Contrary to what you may have been told, the facts are not flat.
They are, however, flats and sharps.
If we’ve learned anything in nineteen years and four thousand cats, it’s that every living creature is composed entirely of story, and a story is a squirming, stubborn, sing-song thing.
We don’t get to select our own stories from the storehouse, of course. Flipping through the vintage records, Oscar would not have selected “Feline Lower Urinary Tract Disease Fantasia in D-Flat.” (This was Mozart’s original concept, but “The Magic Flute” fared better in focus groups.)
He would not have clapped his paws with pleasure at the sight of a rare issue of “Rage Against Adopters Who Return You.” (They’re much better live, anyway.)
He certainly wouldn’t have saved up his allowance to buy the last copy of “Lunatic Humans Who Shave You Like A Micro-Lion And Announce It On The Internet.” (Although he is pursuing litigation.)
Oscar did not choose these stories.
Although Oscar is, by any standards, a powerful creature (“Write ‘Oscar is The Cheeze Whizzard.’ Write ‘Oscar is an omnipotent potate.’ WRITE ‘POTATE,’ WOMAN. ‘POTATE.’ And bring me a scalloped potato.”), story seized him, as it seizes us all.
One day, he was a dandelion of a kitten, tubing down the river to a tune of his own making. (Let us all pause here to picture Oscar. As. A. Kitten. Let all mortal flesh keep silence before such omnipotent cuteness.)
The next, the tune turned the tide, and the rhapsody turned to rapids, and Oscar’s languid life went over the waterfall. He developed a disease that could block his bladder and block his hopes of adoption and block his ability to wait on the sidewalk overnight for tickets to Rage Against The Dairy Queen.
He was adopted. He was returned. He was relegated to Suite C, where war criminals have decreed that there shall be no wet food until Wet Food Time, which occurs 22 hours fewer each day than Oscar would prefer. He was surrounded by splinterbrains like Carrot and Elijah, seemingly incapable of recognizing his eminence and exalting him appropriately.
The facts would flatten a lesser lyricist.
But Oscar, born with the advantage of felinity, remembered what we forget: facts are not flat. The world is not flat. And no melody, no matter how unwanted, can hurl us off the edge of the big, brokenhearted, beautiful beach ball we were all bounced on together.
So Oscar got to work.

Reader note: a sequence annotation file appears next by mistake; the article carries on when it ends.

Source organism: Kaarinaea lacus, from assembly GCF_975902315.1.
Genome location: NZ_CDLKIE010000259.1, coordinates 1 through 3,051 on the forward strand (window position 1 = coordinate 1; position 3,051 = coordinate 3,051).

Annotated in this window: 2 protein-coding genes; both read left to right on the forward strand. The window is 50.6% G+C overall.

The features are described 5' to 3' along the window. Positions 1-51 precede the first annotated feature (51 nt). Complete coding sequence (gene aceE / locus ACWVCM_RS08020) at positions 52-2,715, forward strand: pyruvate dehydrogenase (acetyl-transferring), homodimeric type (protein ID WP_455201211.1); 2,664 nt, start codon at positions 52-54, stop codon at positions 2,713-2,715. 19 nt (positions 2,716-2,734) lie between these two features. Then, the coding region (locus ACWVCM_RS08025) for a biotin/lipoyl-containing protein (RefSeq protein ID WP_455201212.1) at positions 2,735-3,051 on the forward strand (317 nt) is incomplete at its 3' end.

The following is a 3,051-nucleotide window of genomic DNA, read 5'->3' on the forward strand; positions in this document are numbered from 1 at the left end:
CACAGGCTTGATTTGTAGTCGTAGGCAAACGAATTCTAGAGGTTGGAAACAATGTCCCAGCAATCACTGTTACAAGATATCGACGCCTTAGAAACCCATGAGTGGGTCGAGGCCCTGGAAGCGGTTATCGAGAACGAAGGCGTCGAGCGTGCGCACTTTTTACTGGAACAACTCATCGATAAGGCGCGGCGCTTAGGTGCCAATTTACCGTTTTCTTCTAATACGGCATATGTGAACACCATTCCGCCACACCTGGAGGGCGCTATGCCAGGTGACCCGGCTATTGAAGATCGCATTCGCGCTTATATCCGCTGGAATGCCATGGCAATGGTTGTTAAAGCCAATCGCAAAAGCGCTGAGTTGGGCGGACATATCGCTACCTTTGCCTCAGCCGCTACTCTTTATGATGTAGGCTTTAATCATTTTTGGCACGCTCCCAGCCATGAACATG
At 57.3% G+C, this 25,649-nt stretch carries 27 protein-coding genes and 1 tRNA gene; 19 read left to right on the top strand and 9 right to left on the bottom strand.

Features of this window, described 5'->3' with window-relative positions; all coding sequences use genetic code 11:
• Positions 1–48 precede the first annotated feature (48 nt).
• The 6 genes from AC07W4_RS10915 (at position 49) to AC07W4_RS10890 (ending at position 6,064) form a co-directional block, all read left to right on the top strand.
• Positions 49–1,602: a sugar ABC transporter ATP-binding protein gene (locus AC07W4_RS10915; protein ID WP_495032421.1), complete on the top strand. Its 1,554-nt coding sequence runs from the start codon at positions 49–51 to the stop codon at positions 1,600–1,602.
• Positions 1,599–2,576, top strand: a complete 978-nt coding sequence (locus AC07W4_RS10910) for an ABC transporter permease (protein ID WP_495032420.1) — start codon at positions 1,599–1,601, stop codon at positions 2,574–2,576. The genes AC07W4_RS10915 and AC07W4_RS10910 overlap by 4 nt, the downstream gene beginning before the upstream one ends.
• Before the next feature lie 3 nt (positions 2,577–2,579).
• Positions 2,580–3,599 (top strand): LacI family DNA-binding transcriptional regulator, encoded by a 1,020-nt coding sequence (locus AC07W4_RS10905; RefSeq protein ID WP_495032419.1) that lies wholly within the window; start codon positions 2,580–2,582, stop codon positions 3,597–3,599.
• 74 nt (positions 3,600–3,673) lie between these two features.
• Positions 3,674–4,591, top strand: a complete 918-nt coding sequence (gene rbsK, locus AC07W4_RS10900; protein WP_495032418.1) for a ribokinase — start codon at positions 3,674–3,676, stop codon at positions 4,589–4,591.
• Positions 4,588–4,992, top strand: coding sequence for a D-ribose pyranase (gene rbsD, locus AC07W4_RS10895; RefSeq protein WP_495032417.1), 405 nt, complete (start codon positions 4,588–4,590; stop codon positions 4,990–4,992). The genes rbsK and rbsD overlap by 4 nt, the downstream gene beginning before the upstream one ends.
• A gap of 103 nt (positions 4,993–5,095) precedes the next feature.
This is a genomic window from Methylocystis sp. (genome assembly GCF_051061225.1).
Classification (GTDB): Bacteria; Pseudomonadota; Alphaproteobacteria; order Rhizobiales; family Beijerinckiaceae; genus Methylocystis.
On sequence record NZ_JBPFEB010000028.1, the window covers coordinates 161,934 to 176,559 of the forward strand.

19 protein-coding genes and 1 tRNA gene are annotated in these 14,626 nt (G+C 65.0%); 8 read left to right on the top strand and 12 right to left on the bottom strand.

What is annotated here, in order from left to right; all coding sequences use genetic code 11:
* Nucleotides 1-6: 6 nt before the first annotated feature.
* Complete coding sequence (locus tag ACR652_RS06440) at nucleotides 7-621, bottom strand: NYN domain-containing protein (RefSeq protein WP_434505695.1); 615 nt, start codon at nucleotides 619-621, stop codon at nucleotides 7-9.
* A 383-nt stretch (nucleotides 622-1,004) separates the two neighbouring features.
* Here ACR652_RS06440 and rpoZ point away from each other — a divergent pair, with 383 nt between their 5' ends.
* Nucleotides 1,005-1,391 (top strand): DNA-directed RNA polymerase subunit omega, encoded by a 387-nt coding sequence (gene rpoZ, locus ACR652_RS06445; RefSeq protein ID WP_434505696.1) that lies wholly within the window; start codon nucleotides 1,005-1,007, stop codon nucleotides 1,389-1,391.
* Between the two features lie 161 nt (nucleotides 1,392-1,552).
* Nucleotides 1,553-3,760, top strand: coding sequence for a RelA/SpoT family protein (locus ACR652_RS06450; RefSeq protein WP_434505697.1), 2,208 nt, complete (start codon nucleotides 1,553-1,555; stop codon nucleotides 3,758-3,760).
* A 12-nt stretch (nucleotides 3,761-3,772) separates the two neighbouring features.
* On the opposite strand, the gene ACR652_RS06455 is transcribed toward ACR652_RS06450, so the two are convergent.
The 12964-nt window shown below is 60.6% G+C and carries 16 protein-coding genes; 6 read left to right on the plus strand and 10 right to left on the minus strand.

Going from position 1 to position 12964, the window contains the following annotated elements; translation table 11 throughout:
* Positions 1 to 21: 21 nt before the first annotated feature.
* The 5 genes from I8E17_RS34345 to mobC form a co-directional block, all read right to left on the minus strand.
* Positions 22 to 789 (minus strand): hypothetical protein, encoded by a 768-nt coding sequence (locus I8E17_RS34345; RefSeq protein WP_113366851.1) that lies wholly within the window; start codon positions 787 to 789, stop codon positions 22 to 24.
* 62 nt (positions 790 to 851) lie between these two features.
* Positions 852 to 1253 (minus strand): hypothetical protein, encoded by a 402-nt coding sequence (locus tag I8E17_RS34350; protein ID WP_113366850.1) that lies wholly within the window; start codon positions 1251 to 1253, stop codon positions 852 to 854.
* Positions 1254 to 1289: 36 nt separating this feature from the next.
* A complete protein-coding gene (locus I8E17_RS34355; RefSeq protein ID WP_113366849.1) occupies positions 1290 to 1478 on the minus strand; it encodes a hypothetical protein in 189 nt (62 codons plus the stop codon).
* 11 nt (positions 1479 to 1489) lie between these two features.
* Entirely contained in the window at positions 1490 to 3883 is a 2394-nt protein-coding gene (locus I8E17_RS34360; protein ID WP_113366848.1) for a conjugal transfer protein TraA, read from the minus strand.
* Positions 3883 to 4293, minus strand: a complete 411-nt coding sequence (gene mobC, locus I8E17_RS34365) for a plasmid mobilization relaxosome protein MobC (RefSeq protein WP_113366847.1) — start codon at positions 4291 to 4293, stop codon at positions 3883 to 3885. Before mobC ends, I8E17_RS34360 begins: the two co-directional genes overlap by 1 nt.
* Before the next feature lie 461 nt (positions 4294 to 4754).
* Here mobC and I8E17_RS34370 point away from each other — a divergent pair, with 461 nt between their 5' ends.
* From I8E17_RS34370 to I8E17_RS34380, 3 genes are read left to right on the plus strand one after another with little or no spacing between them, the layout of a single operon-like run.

He marinated in the melody until he knew it by heart. (“Write ‘by his huge heart. Write ‘HIS HEART HUGE. HIS HEART HEAP STRONG LIKE HERCULES,’ woman.”)
He put on his goggles and lab coat and dissolved the lyrics down to their constituent atoms.
He hung out with the half notes, slid up and down the scales, and swapped stories with the sharps until everything came into sharp focus.
And then, as if for the first time, he sang.
The melody was out of his control, but he wasn’t stuck with someone else’s lyrics. His would not be a sad song. He would purge the dirge and engineer an anthem. He would replace every verse of self-pity with gritty, pretty victory. (“Write ‘Gritty wishes he was this pretty.’ SEND MY PICTURE TO GRITTY, WOMAN.”)
He would, sophisticated creature that he is (“Write ‘him a cosmopolitan debonair man, and also suave. WRITE ‘SUAVE,’ WOMAN.”), create a contrafacta.
(He would also write an open letter to Chefs Boyardee, Bobby Flay, and Guy Fieri, requesting that they concoct an actual arpeggio of cheese and call it “Oscarfactual Fromage.”)
Unsophisticated creature that I am (“You rube, you ragamuffin, you ravioli-head, but I like you. WRITE ‘I LIKE ANGELA,’ WOMAN.”), I learned this about eleven seconds ago, but a contrafacta is a song in which someone (e.g. Oscar, Weird Al) has substituted one text for another, without changing the music.
I think it’s one of the most brilliant things in the world, right up there with the discovery of insulin and Apple Jacks and Gritty himself.
Just think of it: we can’t, most days, change the music.
We can, every day, change the lyrics.
We are composed entirely of story, and that means we have the means to sail with strength and dignity.
So, some waffleheaded human moron shaved your kingly robes into a “lion cut.” You can sing about being the only cat who could carry off “naked” so nattily.
So, your olive tree died, and your supermarket stopped carrying Nutter Butters, and your cat decided she prefers your brother’s lap 98% of the time. You can sing about the fact that there are saplings rising on every continent right now, and the pleasure of Zebra Cakes, and the fact that love only counts if it doesn’t count the percentage of time someone is in your lap.
So, your friendship, that really life-giving one, melted like snow. You can sing about the friends who stayed, and the cats who carried you, and the first day you heard yourself laughing again.
So, the record store closed. So, the window of opportunity closed. So, the chapter of your life closed. You can command the verse, call forth the chorus, confound the facts with the full weight of your hope.
Like the sacred writers of old, like Weird Al, like Oscar himself, you can change the lyrics.
You can carry your love like a beach ball, carry your torch into tomorrow, and carry a tune.
It’s yours to turn into a story.
(“Write ‘Oscar believes Black Friday is bologna, but Oscar believes in you BIG.’ WRITE IT, WOMAN!”)